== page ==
Interestingly, even these outdoorsy community-minded folks who had reusable bottles clipped to their belts weren’t familiar with the astounding facts about bottled water waste. Many of them told us that if people knew about the:

• 140 million disposable bottles going to landfills everyday,
• 700 years it takes for plastic to decompose,
• 4 ounces of oil it takes to make each disposable bottle,
• 1000 times greater cost of bottled water, and
• more stringent regulatory oversight of tap water compared to bottled water,

jambo 005

they would be persuaded to drink tap water from reusable bottles instead of bottled water. Most people just don’t know about the hidden costs of their consumer choices. To illustrate these impacts, we had a sequencing activity where scouts put the 18 steps in the Life Cycle of a Disposable Plastic Water Bottle in order (see photo). Impacts on the environment were obvious at many steps in the Life Cycle. Before leaving, they were also able to take our Bottled Water IQ Test to see how much they had learned.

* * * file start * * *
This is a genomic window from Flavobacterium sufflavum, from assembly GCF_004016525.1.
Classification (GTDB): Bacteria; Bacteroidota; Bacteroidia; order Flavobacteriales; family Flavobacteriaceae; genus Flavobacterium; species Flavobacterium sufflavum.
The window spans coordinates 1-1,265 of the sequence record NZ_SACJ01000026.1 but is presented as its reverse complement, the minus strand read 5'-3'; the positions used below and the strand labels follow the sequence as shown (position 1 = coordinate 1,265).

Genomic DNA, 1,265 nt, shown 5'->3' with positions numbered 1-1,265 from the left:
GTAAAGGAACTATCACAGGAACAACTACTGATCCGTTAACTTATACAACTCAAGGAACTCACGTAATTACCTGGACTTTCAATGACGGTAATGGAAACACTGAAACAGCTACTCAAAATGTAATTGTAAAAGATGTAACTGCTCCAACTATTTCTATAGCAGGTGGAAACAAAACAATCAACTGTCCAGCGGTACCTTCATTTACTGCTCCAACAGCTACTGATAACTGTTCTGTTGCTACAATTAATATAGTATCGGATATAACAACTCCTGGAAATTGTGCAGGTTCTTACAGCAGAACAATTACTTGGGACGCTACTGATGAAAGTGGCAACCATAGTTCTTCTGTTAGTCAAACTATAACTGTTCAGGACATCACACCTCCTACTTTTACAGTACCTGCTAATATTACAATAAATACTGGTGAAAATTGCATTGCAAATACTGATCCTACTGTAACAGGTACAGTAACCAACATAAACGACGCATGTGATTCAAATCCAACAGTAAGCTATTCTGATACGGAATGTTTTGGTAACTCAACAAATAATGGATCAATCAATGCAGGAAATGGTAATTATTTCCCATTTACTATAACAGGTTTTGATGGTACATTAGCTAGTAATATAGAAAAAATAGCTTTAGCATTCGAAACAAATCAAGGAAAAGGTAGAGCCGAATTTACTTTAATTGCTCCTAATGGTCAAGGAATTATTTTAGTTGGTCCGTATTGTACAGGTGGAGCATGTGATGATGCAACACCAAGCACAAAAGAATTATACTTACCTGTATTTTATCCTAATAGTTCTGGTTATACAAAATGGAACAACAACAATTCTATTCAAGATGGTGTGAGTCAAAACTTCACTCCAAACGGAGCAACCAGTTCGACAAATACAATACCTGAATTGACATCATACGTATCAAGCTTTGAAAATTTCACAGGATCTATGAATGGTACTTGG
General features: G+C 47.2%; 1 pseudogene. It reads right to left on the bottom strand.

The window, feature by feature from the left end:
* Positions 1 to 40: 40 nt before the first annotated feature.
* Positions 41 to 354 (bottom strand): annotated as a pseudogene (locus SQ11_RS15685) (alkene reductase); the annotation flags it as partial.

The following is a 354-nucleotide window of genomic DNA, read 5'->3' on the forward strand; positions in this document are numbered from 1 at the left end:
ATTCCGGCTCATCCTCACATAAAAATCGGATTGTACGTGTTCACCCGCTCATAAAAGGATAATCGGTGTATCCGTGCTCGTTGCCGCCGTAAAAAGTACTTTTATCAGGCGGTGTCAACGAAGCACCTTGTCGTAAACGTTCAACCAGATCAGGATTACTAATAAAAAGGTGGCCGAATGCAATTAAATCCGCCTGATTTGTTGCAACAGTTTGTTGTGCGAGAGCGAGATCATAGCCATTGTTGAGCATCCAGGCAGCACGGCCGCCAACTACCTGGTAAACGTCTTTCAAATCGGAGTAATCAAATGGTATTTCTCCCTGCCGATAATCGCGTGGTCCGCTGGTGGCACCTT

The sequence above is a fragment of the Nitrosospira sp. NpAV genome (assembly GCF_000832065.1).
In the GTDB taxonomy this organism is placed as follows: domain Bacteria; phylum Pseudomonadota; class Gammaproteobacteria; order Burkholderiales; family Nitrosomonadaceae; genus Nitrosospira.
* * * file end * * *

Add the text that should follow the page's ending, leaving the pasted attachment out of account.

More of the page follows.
Obviously, there is a lot more work to do getting these facts and concepts out to people. Most of the scouts and scout leaders left our exhibit table eager to spread the Back2Tap message with the rest of their troop and with their communities. This is exactly the type of help the Back2Tap movement needs because it is not a message that large multi-national corporations with large advertising budgets is going to sponsor. It will take community leaders like scouts, teachers, PTO members, municipal volunteers, and green activists spreading the word, community by community. To find out how to help foster the Back2Tap movement, visit our community page.

Congratulations to the Patriots Path Council and the participating scout troops for organizing such an exciting and inspiring event. It was an honor to meet and talk with so many of you – thank you for sharing your opinions and suggestions with Back2Tap.